Several participants at the hearing were concerned regarding the use of terms incorporated in licenses (including click-thru and shrink wrap licenses) that would "override consumer privileges codified in the Copyright Act such as the Section 109 first-sale doctrine or the Section 117 adaptation and archiving rights."(98) The proponents advocated new legislation, "perhaps in the form of amendments to Section 301 of Title 17 that would provide a clear statement as to the supremacy of federal law providing for consumer privileges under copyright over state contract rules which might be employed to enforce overriding terms and shrink wrap and clink-thru licenses."(99) One commenter attempted to sum up these arguments in the following manner:
The trend toward the displacement of the provisions of a uniform federal law (the United States Copyright Act) with licenses (or contracts) for digital information is of great concern. College and university administrators, faculty, and students who previously turned to a single source of law and experience for determining legal and acceptable use must now evaluate and interpret thousands of independent license terms. A typical license agreement will limit if not eliminate the availability of fundamental copyright provisions (such as "fair use" and the ability for libraries to "archive and preserve" information) by characterizing the information transaction as a "license" rather than a "sale." It is misleading to contend that "freedom of contract" will prevail and that license negotiations are between entities with equal bargaining power, especially when non-profit educational institutions are usually presented with standard license agreements developed by the information providers. The enforceability of "shrinkwrap" or "clickthrough" licenses also poses the same restrictive use regime on individual students, faculty, and researchers. I am not convinced that copyright protections for authors and creators of digital materials is [sic] so much in peril that we must resort to a (non-uniform) system of individual licenses that also opens the floodgates for restrictions on otherwise legitimate uses.(100)
The copyright community responded to these arguments, noting that the intent of the first sale doctrine has never been to "restrict the ability of copyright owners to enter into contracts that [certain communities] find objectionable."(101)
We think that it's important for parties voluntarily to write licenses about what can and cannot be done with copies. They can dispose of them, transfer them, lend them. ... The point I'm making is whatever you chose to do, it's important to ensure that private parties retain the right to write licenses as they see fit and as they freely agree to do so.(102)
Another member of the copyright community addressed these concerns in the following manner:
[C]opyright is a form of property and copyright owners like other property owners must be able to capture the value of that property through the use of licenses and other contracts. Indeed, the rapid development of new digital music business models will require the flexibility of contractual arrangements to meet the expectations of all the parties involves which includes consumers, distributors, recording artists and record companies. This is especially true in this new environment where the needs and desires of these groups can change quickly. Furthermore, the use of technological measures to support the contractual agreements of the parties is also essential to the deployment of new music delivery methods. For this reason, we strongly object to the suggestions of some commentors that Section 109 should be amended to place limits on copyright owner's ability to contract freely with respect to their intellectual property. ... Moreover, other areas of the law such as contract and antitrust are available to resolve any concerns about licensing practices. Section 109 simply is not the place to address these matters.(103)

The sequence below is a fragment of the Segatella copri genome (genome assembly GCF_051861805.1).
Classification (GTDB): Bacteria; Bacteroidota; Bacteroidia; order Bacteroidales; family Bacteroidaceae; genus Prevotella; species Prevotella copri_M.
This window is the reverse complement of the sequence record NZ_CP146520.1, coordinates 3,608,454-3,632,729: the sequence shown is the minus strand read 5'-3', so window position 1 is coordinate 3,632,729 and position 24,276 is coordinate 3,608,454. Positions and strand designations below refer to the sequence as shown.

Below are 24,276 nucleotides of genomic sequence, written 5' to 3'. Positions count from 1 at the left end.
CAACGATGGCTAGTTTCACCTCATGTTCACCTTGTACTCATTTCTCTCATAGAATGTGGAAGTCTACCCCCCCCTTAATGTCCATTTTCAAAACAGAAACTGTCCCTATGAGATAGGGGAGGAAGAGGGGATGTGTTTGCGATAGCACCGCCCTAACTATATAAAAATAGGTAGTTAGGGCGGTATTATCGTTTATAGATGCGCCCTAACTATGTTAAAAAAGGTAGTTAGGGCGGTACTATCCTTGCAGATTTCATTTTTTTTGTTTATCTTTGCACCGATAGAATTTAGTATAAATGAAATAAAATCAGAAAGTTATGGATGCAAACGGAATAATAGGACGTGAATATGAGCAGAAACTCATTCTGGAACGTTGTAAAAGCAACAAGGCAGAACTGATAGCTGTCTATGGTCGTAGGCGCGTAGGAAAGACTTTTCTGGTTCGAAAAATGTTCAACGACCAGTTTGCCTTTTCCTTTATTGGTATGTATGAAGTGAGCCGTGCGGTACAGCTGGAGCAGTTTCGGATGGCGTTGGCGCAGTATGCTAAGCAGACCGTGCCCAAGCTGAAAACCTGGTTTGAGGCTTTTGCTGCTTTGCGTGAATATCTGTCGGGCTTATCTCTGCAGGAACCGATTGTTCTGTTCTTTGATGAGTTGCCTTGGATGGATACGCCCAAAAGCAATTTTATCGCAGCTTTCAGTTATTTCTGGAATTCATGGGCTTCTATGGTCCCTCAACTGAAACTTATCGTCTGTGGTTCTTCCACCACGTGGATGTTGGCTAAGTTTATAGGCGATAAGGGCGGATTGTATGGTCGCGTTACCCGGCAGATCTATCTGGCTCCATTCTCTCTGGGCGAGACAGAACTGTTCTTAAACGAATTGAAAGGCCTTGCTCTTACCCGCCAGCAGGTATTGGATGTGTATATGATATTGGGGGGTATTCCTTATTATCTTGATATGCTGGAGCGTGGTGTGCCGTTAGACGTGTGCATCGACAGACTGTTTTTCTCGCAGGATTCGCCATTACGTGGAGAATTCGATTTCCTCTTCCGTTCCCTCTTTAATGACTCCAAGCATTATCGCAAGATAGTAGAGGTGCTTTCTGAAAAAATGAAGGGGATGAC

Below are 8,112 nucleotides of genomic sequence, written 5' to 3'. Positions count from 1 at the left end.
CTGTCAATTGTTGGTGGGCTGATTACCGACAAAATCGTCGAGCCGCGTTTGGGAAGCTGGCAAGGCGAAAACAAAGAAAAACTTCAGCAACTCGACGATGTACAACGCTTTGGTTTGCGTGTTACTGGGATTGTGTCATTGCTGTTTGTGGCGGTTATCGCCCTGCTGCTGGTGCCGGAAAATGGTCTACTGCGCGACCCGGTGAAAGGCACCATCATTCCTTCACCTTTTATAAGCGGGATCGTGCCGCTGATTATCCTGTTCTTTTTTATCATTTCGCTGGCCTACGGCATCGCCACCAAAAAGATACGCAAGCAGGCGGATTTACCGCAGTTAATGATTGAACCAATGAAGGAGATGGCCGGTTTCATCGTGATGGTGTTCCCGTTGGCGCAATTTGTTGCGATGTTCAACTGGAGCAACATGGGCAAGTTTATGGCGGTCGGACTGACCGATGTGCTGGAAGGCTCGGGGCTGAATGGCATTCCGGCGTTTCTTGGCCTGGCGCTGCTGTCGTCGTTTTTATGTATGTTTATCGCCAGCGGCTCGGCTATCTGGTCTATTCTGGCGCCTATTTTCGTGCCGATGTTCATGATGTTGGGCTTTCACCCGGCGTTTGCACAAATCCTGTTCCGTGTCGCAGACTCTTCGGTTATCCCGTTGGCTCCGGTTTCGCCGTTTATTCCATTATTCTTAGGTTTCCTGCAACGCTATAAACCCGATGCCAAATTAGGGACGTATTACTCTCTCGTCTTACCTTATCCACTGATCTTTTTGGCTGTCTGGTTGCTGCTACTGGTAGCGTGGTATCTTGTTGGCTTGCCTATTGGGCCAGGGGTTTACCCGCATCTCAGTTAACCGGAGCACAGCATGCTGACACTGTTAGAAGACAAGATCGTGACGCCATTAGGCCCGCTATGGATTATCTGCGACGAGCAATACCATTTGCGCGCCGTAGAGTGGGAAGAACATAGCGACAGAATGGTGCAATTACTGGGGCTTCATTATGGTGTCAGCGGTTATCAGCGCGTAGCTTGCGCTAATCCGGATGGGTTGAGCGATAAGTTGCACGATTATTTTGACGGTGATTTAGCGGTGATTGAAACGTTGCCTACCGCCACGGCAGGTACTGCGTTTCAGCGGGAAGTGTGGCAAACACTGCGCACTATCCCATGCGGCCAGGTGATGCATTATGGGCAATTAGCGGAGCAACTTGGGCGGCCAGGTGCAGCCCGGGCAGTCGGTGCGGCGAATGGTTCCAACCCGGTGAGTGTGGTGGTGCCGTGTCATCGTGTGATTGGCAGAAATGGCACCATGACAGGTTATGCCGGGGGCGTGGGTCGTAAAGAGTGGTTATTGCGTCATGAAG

Additionally, of particular concern to the copyright community was the proponents' views regarding the Uniform Computer Information Transactions Act ("UCITA") and efforts to ensure its passage in every state. The copyright community was concerned that certain proponents for a change to Section 109 would mislead the general public into believing that UCITA ignores the supremacy of federal law.
While ... UCITA provisions may not meet the over zealous demands of the DFC and the libraries for new statutory creation of rights for users of computer information, it is clear that state-based law properly defers to the supremacy of federal law on issues involving fundamental public policies including the applicability of the Copyright Act's fair-use exceptions and the latest provisions of the DMCA. To do otherwise would have risked disturbing or even destroying the delicate but deliberate balance that U.S. law has always maintained between the federal system of copyright protection and the state role in determining agreements among private parties including contracts and licenses.(104)
The record compiled in this matter reveals deep divisions between the proponents of legislative changes to Sections 109 and 117 and the copyright community. Very little consensus appears to exist with respect to the possible application of Sections 109 and 117 to the digital world, and the effect on the development of electronic commerce and associated technologies. The record does contain information about some exciting new technologies that in the near future may assist in resolving some of the more difficult issues presented by the need to adequately protect the rights of the copyright community in the digital world. Thus, NTIA believes that it would be premature to draw any conclusions or make any legislative recommendations at this time with respect to either Section 109 or 117, but believes there are several areas that warrant further Congressional inquiry.